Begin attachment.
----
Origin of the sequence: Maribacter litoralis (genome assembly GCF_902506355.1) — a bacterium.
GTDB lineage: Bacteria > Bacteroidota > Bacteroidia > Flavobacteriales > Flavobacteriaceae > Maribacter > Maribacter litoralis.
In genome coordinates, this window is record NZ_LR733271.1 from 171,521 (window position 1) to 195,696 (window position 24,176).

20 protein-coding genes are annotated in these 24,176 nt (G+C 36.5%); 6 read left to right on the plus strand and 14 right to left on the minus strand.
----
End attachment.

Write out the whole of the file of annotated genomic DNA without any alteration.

Origin of the sequence: Maribacter litoralis (genome assembly GCF_902506355.1) — a bacterium.
GTDB lineage: Bacteria > Bacteroidota > Bacteroidia > Flavobacteriales > Flavobacteriaceae > Maribacter > Maribacter litoralis.
In genome coordinates, this window is record NZ_LR733271.1 from 171,521 (window position 1) to 195,696 (window position 24,176).

20 protein-coding genes are annotated in these 24,176 nt (G+C 36.5%); 6 read left to right on the plus strand and 14 right to left on the minus strand.